Can we identify the primary influencers of grassland secondary succession?

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Submission Summary

Very few ancient grasslands remain and those that do exist, such as mesic South African grasslands, are very sensitive to human impacts. Human activities such as land-use changes which alter important maintaining processes in grasslands (i.e. fire, herbivory, belowground resource competition) dramatically shift grassland biodiversity and structure from their undisturbed state. These alterations reduce ecosystem stability and the ability to maintain the supply of multiple functions. Furthermore, these biologically homogeneous, secondary grassland states may persist for decades following human disturbances. To better understand grassland secondary successional processes following human disturbances DRAGNet (Disturbance and Resources Across Global Grasslands Network), a new globally replicated grassland experiment, is being initiated as an offshoot of the internationally successful Nutrient Network experiment. By initiating an experimental site of the DRAGNet experiment at the Ukulinga Research Farm we plan to contribute to both international and local understanding of aspects controlling grassland resistance and resilience to nutrient and physical disturbances. Specifically, this experiment will introduce physical disturbances through complete vegetation removal and tilling and manipulate belowground resource availability through fertilisation. We will monitor changes in species composition, biomass production and grassland reproductive capacity following these disturbances. Furthermore, we will use this experiment as an opportunity to investigate which ecologically and culturally important native plants are susceptible to these disturbances under greenhouse conditions. The outputs of this experiment will help us understand grassland responses to agricultural practices and better inform conservation and restoration efforts in the face of these global change phenomena.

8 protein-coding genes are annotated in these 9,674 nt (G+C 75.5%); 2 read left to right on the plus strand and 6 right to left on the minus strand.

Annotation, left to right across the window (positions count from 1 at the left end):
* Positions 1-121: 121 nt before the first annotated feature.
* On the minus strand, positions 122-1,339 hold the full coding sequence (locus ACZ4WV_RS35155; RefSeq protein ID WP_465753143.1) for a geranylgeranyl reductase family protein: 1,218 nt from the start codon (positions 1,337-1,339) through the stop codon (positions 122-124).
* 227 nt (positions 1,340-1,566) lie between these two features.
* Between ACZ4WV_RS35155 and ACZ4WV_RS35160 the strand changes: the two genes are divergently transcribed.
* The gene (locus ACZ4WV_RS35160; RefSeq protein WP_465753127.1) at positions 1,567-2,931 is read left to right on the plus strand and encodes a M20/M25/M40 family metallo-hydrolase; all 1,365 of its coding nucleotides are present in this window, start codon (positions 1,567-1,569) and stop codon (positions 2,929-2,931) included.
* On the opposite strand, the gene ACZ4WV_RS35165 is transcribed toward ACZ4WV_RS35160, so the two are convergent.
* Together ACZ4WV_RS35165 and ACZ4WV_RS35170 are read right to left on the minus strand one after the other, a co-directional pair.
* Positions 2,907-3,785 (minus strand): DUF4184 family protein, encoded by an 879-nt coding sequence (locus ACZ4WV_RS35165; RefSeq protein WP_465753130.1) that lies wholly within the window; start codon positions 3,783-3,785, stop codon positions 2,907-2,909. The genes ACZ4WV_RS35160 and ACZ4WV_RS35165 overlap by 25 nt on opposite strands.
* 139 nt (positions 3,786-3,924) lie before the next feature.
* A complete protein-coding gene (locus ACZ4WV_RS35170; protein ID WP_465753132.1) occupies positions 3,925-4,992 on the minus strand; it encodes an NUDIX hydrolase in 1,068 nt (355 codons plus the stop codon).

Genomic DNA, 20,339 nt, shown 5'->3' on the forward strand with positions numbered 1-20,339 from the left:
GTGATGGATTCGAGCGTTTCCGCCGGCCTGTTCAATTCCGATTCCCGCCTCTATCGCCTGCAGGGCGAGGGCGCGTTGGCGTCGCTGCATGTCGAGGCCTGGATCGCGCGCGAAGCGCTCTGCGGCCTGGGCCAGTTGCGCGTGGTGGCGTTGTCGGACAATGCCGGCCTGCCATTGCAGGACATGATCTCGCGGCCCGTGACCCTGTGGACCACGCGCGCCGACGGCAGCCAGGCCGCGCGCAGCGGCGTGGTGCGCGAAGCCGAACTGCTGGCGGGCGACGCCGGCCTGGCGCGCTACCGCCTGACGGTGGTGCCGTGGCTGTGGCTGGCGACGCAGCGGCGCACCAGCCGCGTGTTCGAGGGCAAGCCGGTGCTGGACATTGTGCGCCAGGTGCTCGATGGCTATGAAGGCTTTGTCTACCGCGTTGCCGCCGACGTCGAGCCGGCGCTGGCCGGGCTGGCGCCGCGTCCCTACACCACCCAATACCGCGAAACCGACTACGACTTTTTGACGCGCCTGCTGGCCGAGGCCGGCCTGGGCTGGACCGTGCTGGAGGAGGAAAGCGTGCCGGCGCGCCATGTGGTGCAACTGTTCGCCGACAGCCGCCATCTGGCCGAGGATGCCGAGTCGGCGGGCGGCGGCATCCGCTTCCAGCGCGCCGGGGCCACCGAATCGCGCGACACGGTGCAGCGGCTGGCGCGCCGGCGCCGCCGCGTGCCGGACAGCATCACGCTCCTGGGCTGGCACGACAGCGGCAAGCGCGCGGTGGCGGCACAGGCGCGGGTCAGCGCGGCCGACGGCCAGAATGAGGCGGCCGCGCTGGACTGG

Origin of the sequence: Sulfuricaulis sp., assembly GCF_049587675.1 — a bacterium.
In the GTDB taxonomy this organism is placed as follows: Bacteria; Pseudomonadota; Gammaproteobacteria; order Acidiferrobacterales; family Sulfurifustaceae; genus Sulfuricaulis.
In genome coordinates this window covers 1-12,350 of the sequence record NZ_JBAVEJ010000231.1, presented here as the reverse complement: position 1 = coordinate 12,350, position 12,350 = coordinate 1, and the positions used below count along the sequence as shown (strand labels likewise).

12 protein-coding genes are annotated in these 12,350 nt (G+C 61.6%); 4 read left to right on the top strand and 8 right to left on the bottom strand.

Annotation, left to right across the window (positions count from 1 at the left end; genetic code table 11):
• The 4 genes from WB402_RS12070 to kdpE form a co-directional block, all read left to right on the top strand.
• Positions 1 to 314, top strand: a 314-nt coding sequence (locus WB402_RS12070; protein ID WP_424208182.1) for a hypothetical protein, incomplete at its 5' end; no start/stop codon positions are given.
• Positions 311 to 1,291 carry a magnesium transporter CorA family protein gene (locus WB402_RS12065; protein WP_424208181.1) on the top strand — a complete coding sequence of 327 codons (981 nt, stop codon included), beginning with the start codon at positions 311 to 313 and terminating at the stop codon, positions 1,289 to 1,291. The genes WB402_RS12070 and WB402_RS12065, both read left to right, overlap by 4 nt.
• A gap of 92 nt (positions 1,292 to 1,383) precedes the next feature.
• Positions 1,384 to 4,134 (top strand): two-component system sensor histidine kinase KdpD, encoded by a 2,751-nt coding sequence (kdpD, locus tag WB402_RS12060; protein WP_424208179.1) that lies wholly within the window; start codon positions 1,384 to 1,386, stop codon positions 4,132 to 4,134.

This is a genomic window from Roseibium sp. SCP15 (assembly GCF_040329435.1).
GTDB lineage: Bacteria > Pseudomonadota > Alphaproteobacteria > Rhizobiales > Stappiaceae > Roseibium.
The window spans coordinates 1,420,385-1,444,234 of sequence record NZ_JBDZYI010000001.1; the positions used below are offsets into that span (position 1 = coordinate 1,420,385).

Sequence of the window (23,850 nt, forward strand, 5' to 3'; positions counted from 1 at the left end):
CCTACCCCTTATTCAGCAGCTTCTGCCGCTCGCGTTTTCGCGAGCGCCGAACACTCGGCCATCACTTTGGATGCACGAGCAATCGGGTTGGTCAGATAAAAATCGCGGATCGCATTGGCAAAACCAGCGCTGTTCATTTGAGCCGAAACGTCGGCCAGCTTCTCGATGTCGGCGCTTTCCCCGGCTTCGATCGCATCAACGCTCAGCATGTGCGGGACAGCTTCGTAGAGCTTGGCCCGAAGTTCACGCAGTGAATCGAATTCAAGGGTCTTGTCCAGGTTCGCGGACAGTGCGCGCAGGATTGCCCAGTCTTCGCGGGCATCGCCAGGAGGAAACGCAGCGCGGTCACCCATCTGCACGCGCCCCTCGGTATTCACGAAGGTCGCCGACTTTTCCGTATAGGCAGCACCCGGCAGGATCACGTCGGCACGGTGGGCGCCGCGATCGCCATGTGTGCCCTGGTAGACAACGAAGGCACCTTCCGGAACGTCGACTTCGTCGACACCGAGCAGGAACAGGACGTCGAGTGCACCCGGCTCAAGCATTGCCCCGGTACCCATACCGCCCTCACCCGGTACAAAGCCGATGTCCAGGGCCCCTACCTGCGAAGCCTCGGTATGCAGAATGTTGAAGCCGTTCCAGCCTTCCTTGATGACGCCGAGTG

Submission ID :
Submission Type
Poster Presentation
Submission Topic
Conserving in the face of global change

Associated Sessions

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